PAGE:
In the .aspx templates, replace all controls of type ExtensionContentArea with the standard EPiServer Property control. For the same control, add a PropertyName attribute with the same value as the ID attribute or simply change the attribute name to PropertyName if you are not referencing the controls using this ID. The Description attribute can be removed completely as it is no longer used.
<Extension:ExtensionContentArea ID="SomeAreaName" Description="Some description" />
EPiServer 7 CMS
<EPiServer:Property PropertyName="SomeAreaName" />
If you are moving to strongly typed page types, change your template classes to inherit from TemplatePage<T>. If you are currently using your own base class for your page templates and for some reason cannot change the base class to inherit TemplatePage<T>, you can get around this by adding the IRenderTemplate<T> interface instead.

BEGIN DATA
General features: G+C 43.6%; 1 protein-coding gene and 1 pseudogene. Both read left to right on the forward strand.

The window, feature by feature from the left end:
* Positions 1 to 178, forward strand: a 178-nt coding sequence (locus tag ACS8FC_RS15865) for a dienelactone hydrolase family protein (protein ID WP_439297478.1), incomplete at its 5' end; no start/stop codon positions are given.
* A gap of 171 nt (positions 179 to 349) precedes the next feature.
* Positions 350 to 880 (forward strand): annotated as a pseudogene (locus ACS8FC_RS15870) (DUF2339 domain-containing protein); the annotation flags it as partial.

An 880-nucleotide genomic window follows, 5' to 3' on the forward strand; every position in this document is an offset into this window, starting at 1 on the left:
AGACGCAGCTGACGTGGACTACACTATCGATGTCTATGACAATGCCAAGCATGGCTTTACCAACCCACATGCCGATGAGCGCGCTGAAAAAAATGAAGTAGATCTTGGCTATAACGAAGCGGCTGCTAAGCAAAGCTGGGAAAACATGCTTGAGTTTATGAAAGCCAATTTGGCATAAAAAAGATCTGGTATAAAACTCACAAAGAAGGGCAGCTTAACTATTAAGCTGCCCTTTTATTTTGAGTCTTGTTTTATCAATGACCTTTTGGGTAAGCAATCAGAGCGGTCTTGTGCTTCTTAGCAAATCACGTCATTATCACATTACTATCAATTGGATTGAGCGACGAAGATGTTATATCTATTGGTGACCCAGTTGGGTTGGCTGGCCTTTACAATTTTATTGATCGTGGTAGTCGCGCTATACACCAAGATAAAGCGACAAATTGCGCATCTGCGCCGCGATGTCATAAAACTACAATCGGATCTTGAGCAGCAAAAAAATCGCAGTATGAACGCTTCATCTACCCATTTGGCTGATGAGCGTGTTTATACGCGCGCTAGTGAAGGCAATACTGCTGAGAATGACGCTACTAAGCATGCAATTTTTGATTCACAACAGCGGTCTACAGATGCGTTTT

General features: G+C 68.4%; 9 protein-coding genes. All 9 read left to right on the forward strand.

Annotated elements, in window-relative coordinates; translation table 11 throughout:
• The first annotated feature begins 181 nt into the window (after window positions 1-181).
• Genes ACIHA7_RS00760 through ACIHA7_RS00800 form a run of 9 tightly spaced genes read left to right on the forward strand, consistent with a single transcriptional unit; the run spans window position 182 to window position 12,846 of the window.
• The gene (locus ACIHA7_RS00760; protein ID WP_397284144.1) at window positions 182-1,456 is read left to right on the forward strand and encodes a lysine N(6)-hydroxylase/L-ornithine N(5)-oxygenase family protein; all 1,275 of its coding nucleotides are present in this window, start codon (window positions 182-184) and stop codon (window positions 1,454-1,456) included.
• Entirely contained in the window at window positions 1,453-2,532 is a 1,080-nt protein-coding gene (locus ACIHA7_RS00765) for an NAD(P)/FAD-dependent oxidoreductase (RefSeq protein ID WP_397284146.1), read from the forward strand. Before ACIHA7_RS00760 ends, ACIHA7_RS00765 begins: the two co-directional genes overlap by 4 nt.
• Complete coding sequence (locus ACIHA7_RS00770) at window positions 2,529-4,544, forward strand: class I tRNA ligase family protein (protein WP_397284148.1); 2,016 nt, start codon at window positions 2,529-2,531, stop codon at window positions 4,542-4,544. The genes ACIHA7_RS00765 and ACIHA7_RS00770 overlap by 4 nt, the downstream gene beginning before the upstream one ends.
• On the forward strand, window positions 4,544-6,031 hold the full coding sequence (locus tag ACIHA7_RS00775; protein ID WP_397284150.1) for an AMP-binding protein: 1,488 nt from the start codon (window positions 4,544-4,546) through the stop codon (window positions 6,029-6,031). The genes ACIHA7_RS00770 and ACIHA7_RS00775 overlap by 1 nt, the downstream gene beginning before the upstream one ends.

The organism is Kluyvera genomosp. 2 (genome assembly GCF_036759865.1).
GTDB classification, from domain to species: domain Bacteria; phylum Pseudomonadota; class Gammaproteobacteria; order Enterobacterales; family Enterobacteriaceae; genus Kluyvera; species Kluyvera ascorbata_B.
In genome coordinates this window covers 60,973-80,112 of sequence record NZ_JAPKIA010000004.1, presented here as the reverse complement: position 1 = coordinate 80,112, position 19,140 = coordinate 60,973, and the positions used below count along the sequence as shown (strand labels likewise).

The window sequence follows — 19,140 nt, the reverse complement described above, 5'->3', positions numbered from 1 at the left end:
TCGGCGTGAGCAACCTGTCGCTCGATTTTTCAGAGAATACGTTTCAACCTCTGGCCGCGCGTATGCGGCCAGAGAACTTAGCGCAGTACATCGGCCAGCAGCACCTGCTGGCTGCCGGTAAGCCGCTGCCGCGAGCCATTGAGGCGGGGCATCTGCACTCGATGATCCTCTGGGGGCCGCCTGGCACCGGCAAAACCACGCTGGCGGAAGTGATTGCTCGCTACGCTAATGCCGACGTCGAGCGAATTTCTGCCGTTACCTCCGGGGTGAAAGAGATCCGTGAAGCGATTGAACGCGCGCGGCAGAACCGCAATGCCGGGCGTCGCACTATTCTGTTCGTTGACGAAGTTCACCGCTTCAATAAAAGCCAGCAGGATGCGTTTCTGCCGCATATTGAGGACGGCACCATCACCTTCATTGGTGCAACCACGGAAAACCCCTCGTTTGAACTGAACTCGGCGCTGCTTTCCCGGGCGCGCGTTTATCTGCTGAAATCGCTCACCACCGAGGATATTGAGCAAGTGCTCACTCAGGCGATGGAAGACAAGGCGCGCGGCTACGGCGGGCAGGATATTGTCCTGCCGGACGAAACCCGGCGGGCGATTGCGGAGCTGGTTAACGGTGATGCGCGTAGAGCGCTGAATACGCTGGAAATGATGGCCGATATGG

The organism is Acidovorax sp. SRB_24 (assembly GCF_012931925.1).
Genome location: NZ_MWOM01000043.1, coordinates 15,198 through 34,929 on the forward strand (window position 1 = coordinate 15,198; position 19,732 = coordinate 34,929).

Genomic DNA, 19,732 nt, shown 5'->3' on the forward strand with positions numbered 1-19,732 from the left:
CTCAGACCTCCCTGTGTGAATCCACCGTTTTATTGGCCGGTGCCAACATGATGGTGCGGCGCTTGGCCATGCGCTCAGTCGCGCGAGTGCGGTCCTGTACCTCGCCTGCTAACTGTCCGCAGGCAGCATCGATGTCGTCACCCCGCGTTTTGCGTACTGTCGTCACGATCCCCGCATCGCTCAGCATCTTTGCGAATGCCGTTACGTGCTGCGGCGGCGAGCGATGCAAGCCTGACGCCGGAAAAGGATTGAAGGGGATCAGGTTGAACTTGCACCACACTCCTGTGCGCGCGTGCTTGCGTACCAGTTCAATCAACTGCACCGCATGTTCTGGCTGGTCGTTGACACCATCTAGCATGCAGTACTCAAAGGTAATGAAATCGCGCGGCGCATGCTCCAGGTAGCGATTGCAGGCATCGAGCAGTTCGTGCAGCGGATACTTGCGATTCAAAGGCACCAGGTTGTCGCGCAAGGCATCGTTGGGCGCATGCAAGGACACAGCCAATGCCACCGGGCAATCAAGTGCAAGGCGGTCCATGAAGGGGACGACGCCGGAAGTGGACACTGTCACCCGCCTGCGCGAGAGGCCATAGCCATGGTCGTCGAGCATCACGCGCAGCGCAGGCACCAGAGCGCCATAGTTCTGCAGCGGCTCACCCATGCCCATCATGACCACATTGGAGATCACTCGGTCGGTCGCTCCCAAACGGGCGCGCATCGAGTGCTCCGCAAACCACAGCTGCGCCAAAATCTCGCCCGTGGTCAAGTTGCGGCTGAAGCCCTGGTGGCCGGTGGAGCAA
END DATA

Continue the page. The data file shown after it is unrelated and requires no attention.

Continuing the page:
Replace all usage of the Composer Property control with the standard EPiServer Property control. If you do not mind keeping the "Extension" prefix around, you can map it to the EPiServer.Web.WebControls namespace in the EPiServer.Web.WebControls assembly in web.config.
<Extension:Property PropertyName="SomeProperty" />
EPiServer 7 CMS
<EPiServer:Property PropertyName="SomeProperty" />
If the block is a layout block containing content areas, you will need to do the same control replacement as you did for page templates.
Change your template classes to inherit from BlockControlBase<T> instead of BaseContentFunction. If you are currently using a base class for your block templates and for some reason cannot change the base class to inherit BlockControlBase<T>, you can get around this by adding IRenderTemplate<T> interface in the same way as you did for page templates.
If the namespace of your templates does not match your folder structure, you will have to attribute the template with a TemplateDescriptor and provide it with the Path argument pointing out the location of your template.